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Comparing Pfizer with AstraZeneca  Rate Topic 
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 Posted: Mon Feb 22nd, 2021 06:25 pm
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asjogren
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A large cohort study out of Scotland shows some interesting results.  The study period is December 8 - 15 February.  1.2 million people.  Remember the people being vaccinated are front line health care workers, elderly care residents and workers, and the oldest section of Scottish society.  These are the most likely to be hospitalized.


The study begins 4 weeks after the first dose.  The current UK protocol is to prioritize first dose and delay second for 12 weeks. So, this primarily is about first dose.


Pfizer showed 84% reduction in hospitalizations after 4 weeks.  There were 690,000 people in this study group.


AstraZeneca showed 94% reduction in hospitalizations.  There were 490,000 people in this study group.


It is interesting that the efficacy of AstraZeneca was significantly less than Pfizer in the clinical trials, but in this study AstraZeneca was a bit better at reducing hospitalizations.  Note that these are two different metrics.  The clinical trial of Pfizer measured symptomatic disease.  The clinical trial of AstraZeneca measured both symptomatic and asymptomatic disease.  And in this new study hospitalizations were the metric of interest.


This data is coming from anonymized National Health Service data.  They knew some person was vaccinated on a particular date with a specific vaccine and they could tell of that same person was later hospitalized.  They did not know who exactly that person was.  They were precluded from discovering that in order to get access to the data.

Last edited on Tue Feb 23rd, 2021 01:44 am by asjogren

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 Posted: Mon Feb 22nd, 2021 11:44 pm
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Bullshipper
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They are saying that they are srprised that Astra actually works better with one shot than two aren't they?

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 Posted: Tue Feb 23rd, 2021 01:15 am
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nice guy
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I don't think we're going to get a choice. I didn't get a menu when I registered here.

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 Posted: Tue Feb 23rd, 2021 01:49 am
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asjogren
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What was surprising about AstraZeneca was that lengthening the time between doses significantly increased efficacy.

Sputnik V got around this by using different AdenoVirus delivery mechanisms in dose 1 versus dose 2.

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 Posted: Tue Feb 23rd, 2021 02:09 am
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asjogren
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The reason I posted this comparison is that many articles are implying that AstraZeneca is not worth getting. South Africa even stopped their vaccination program using AstraZeneca because of reduced efficacy against the B.1.351 variant. South Africa had already bought it and had it delivered.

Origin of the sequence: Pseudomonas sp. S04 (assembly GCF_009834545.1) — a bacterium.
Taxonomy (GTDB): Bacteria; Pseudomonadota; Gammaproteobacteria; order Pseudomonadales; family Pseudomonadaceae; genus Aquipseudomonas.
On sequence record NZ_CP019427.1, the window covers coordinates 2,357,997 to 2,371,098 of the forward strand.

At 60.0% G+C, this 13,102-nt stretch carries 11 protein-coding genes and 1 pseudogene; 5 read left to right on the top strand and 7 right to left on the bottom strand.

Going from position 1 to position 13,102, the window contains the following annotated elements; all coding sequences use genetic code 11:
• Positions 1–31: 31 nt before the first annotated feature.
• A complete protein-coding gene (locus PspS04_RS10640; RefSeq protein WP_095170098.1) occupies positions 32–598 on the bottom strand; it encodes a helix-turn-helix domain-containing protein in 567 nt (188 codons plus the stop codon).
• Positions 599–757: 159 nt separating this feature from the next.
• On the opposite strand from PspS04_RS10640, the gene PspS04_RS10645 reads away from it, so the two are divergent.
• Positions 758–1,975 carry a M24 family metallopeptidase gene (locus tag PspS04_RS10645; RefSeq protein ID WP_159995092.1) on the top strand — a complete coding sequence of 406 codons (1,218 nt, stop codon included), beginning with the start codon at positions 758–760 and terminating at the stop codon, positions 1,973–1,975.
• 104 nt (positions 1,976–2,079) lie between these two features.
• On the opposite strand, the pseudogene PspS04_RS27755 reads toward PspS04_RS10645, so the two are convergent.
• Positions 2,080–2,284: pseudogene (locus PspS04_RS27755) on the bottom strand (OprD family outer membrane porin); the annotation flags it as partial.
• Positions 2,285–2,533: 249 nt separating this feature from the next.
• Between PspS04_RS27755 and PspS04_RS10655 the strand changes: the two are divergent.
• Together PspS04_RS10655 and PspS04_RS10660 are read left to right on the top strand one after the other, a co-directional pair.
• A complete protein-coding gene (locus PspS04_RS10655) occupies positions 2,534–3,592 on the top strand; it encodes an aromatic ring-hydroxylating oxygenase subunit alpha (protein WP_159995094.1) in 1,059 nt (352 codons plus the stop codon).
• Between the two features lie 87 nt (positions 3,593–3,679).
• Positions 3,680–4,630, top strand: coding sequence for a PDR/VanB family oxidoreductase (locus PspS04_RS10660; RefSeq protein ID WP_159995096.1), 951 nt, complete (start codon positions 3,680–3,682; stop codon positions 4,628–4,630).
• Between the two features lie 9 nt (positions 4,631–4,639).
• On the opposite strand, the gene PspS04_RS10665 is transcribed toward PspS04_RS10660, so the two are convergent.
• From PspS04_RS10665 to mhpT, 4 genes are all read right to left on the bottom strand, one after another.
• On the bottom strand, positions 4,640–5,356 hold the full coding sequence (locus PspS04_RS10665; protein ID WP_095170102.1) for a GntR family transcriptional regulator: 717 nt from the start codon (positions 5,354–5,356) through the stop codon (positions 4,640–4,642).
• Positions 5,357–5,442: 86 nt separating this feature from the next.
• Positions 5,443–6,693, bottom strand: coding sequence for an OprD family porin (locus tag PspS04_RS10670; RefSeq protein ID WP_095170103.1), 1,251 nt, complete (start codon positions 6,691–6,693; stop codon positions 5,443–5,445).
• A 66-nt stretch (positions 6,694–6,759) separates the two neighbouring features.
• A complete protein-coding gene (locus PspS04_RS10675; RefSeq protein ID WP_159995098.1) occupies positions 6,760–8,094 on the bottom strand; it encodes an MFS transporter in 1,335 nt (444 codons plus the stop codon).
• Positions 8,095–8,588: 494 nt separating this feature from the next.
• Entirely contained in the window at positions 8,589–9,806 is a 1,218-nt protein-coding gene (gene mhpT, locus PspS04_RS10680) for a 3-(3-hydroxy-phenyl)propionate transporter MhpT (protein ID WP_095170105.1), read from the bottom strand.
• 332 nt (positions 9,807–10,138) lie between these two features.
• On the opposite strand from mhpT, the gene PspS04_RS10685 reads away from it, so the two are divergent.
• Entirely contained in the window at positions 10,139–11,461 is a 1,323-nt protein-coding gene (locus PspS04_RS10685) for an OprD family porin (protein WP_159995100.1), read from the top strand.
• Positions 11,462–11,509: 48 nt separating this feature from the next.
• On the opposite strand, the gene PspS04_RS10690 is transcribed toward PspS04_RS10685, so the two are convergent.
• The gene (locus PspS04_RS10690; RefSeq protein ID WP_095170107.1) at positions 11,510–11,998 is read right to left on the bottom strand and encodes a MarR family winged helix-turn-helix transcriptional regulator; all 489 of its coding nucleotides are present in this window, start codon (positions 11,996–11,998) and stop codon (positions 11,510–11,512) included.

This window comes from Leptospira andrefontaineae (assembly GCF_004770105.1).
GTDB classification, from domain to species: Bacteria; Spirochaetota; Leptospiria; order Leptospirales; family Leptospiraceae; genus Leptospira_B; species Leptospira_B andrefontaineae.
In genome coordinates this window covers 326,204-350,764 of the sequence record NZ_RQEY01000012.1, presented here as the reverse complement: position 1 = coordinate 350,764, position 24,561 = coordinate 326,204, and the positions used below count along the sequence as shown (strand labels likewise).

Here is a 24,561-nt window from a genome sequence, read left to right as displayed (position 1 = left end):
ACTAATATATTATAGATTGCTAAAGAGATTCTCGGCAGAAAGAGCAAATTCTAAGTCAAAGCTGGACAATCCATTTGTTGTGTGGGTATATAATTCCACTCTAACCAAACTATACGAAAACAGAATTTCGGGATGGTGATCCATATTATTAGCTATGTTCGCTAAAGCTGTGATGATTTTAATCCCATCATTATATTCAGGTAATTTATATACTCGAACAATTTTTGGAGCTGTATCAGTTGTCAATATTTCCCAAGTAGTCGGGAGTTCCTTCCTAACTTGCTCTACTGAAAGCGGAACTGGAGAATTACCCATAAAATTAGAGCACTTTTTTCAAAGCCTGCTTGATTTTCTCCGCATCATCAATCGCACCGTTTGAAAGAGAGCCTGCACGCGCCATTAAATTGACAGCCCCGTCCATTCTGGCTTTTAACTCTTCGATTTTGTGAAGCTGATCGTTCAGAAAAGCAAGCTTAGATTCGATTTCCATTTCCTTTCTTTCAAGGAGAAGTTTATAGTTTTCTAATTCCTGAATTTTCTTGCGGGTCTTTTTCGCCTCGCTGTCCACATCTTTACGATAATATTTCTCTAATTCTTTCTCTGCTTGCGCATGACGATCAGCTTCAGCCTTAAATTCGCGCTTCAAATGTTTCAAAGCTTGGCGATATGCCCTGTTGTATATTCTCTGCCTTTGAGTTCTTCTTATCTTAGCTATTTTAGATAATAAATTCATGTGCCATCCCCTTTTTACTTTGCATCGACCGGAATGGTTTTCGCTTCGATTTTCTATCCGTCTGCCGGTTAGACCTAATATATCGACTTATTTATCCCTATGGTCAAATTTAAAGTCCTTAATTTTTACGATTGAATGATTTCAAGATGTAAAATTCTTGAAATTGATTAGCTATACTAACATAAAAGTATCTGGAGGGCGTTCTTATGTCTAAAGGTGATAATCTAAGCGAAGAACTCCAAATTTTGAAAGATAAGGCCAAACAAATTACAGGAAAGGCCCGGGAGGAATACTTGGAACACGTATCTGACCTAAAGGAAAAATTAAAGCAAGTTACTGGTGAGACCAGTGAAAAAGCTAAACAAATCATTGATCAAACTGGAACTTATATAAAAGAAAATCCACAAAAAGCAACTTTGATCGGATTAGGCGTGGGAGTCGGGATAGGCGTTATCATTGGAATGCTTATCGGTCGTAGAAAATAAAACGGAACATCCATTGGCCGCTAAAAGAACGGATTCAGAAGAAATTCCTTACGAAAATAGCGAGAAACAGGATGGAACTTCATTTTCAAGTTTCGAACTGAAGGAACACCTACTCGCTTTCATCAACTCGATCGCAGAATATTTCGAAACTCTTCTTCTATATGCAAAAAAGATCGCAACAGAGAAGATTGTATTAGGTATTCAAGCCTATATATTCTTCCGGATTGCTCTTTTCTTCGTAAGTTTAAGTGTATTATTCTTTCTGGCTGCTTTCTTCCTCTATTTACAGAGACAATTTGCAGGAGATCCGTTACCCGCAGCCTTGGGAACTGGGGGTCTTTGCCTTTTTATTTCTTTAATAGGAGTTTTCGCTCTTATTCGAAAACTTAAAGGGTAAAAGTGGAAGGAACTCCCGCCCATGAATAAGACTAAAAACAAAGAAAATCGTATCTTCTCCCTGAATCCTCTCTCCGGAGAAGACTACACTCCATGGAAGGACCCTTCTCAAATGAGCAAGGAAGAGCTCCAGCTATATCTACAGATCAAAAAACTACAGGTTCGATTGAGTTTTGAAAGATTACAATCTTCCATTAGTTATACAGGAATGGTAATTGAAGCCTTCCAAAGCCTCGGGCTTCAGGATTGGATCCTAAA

Efficacy is NOT the only metric worth noting. In fact efficacy is difficult to compare. For example, Pfizer and Moderna measured only symptomatic disease to compute efficacy. They waited for symptoms and then tested. AstraZeneca measured the sum of symptomatic plus asymptomatic disease. AstraZeneca tested everyone each week. Are those efficacy numbers directly comparable? No way.

My point is that ALL these have shown significant benefit. ALL show great benefit in avoiding severe disease. Avoiding the hospital.

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 Posted: Wed Feb 24th, 2021 01:03 am
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Hook
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What is suspect is the subjective decision, made by many different doctors, as to whether a person needs to be "hospitalized" or not. That variable needs to be standardized, if it hasn't already been. Any indication of this?

Maybe it's not enough to sway the results one way or another, I dont know.

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 Posted: Wed Feb 24th, 2021 03:34 am
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asjogren
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I do not know what differences there are between doctors in Scotland regarding hospitalization decisions for Covid-19. However, I strongly suspect that since Scotland has a national health service that these decisions are reasonably standardized. Since this is a nation wide study those individual differences should cancel out. The number of people in the study is 1.2 million. It is not a small study.

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 Posted: Wed Feb 24th, 2021 02:13 pm
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Bullshipper
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JJ only 62% effective, on eariier strains approved yesterday for use

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